A taxing problem
The Marketplace Fairness Act, which is now back on the political agenda, violates a fundamental American principle.
In December 1773 the Sons of Liberty threw quite a lot of tea into Boston Harbor. They did so in protest against a new tax that had been imposed without their consent. “No taxation without representation” was their rallying cry — a principle on which the subsequent American Revolution was based.
Sadly, the passage of history has muted the volume on what was once an emphatic exclamation, turning it into little more than a faint echo. Nowhere is this truer than in Congress and among the leaders of several states, all of whom greedily eye any, and every, new source of tax revenue.
One such source comes from allowing states to tax sales made by companies outside of their jurisdiction. Despite the rise of e-commerce, which has made the revenues involved more lucrative, this is not a new issue. As far back as 1967, when the sate of Illinois attempted to force Missouri based mail order firm National Bellas Hess to collect and pay Illinois taxes, states have yearned for a way to bolster their coffers.
The National Bellas Hess case made its way to the Supreme Court, which overturned the Illinois ruling as blatantly illegal via a violation of the Constitution’s Commerce Clause. In its judgement it noted: “The very purpose of the Commerce Clause was to ensure a national economy free from such unjustifiable local entanglements.”
The court also echoed the founding principles in accepting that a company without a physical presence or tangible connection to a state was not obliged to abide by the tax statues of that jurisdiction. National Bellas Hess had no such connection to Illinois and so was ultimately not subject to its tax laws.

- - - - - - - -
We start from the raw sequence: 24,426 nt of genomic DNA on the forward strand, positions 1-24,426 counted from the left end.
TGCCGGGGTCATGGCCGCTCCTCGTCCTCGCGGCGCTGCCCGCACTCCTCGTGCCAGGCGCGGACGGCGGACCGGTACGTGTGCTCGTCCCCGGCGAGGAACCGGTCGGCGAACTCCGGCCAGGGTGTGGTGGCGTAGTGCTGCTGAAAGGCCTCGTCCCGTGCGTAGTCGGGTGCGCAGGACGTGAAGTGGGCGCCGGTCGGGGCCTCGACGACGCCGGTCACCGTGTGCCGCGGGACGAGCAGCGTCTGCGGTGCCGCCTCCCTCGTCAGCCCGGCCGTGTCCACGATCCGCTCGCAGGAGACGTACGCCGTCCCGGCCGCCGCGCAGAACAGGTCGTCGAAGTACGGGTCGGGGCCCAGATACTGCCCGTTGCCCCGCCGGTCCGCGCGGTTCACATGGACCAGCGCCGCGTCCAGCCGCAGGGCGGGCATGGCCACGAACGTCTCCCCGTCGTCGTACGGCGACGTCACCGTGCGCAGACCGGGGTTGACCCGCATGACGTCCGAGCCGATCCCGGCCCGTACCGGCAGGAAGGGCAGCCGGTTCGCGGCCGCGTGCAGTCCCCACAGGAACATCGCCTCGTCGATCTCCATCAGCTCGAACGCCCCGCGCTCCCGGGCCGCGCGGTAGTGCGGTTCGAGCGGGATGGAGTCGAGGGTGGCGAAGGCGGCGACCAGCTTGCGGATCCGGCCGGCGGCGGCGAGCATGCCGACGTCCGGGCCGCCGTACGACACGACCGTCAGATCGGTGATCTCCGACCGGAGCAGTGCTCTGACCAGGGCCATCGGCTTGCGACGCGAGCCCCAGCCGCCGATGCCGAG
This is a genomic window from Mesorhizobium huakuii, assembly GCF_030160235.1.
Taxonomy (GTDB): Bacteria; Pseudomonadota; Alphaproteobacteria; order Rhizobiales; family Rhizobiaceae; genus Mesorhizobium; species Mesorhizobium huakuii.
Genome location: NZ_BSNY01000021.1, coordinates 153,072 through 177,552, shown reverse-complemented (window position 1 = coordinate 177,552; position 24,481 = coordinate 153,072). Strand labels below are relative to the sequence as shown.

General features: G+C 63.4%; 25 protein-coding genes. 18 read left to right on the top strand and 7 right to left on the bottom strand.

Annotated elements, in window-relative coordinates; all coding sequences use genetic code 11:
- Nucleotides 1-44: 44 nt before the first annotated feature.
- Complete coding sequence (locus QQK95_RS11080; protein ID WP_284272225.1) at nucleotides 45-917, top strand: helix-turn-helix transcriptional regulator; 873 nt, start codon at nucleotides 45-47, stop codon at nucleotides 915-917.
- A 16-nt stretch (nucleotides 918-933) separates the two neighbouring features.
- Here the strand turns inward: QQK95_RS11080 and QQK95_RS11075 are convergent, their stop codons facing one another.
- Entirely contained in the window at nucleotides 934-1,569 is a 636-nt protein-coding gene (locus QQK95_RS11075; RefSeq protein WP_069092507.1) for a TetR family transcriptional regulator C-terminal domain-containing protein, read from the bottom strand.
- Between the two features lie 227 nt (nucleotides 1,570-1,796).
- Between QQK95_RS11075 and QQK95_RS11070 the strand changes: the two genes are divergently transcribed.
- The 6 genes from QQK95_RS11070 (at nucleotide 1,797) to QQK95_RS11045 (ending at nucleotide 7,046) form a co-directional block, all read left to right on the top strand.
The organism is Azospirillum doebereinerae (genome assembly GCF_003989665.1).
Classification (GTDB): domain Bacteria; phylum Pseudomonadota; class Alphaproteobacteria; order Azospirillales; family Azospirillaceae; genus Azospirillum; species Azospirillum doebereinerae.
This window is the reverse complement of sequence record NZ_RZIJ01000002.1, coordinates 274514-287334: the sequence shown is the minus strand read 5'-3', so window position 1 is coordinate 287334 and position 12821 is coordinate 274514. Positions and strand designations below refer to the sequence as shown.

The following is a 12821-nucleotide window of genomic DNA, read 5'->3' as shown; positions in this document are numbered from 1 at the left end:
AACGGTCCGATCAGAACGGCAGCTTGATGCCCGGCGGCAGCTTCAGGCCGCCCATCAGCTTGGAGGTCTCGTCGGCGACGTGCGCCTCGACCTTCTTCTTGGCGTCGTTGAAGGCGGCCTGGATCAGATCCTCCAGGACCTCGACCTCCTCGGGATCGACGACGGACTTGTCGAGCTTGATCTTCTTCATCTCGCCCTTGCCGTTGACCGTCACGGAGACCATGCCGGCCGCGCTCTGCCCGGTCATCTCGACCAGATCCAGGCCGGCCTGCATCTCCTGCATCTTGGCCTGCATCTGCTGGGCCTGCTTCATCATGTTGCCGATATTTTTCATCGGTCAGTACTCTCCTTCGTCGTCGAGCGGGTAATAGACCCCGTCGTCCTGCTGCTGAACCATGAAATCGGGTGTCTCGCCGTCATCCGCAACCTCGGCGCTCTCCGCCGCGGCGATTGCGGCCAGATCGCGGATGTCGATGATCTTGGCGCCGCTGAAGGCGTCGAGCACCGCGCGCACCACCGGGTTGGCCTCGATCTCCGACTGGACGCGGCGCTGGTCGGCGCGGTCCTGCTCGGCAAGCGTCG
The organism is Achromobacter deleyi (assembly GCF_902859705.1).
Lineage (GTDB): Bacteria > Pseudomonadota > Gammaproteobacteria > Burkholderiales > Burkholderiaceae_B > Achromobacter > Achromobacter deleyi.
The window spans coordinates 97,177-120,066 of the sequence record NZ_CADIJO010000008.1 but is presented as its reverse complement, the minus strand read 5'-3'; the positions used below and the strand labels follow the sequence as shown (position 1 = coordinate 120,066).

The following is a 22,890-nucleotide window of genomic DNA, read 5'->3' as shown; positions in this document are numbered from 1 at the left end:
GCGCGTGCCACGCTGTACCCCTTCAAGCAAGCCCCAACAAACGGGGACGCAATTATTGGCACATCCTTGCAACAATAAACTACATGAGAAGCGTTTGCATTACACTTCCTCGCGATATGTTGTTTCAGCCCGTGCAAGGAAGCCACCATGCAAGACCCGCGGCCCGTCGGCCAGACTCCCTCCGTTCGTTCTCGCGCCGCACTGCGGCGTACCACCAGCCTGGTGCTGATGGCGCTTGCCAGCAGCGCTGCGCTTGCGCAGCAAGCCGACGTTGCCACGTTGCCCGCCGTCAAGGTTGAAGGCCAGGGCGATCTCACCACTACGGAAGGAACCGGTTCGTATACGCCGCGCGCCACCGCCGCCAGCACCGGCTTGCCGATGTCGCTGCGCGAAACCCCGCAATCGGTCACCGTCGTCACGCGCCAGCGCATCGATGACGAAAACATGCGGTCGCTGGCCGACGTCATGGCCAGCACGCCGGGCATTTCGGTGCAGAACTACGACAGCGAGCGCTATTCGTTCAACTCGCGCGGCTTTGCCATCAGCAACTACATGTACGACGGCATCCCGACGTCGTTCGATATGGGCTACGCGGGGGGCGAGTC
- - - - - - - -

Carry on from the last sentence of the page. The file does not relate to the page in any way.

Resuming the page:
For a long time, the ruling of the Supreme Court became a fair and accepted benchmark governing interstate sales taxation. However, the rapacity of some state governments and their national politicians attempted to cast this reasonable and rational code to one side with the so called Marketplace Fairness Act. The original bill, which was first presented in 2011, ultimately came to nothing and failed in a vote in 2013, but after a hiatus it is now back before Congress.
The essence of the bill does precisely what the founders of the nation objected most strongly to: force businesses and the individuals running them to abide by the tax laws of states where they have no presence, connection, or interest. In essence it seeks to codify into law the very objection the Supreme Court made when ruling in favor of National Bellas Hess.
The practical implication of the legislation is that a business based in one state and selling remotely would be obliged to collect the sales tax of every other jurisdiction it sold into. It would also, on request, be subject to an audit by those jurisdictions, and would be answerable to the tax laws of the same. That’s 45 sets of rules for the 45 states that impose sales taxes, right? Wrong. It’s 9,998 sets of rules for the 9,998 different sales tax jurisdictions that exist across the country. Texas alone has over 1,500 jurisdictions.
The burden of managing so many different sets of rules would be enormous. It adds a ridiculous level of unnecessary complexity to businesses already feeling the strain of a competitive and challenging environment. It creates an enormous web of those unjustifiable local entanglements which the Supreme Court complained of in 1967.
The law also holds internet retailers to a higher standard than their physical counterparts. Anyone who doubts this should spend a Saturday in southern New Hampshire, a state with no sales tax, where the parking lots of malls are crowded with vehicles sporting Massachusetts license plates; the residents of the state, which imposes a 6.25% sales tax, keen to save a handful of dollars on their purchases.
Those same residents are supposed to declare purchases made out of state on their annual state tax returns, and pay a usage tax equivalent to the sales tax that would have been imposed if they had purchased the item within their own jurisdiction. Such a request is legally valid, but it is completely unenforceable, annoyingly burdensome, and morally objectionable — so hardly anyone bothers with it.
That states cannot enforce existing laws, and that no politician is willing to force their constituents to pay up for fear of being voted out of office, may well be frustrating. However, it does not make it right for them, or Congress, to violate that sacred principle of America’s founding: no taxation without representation!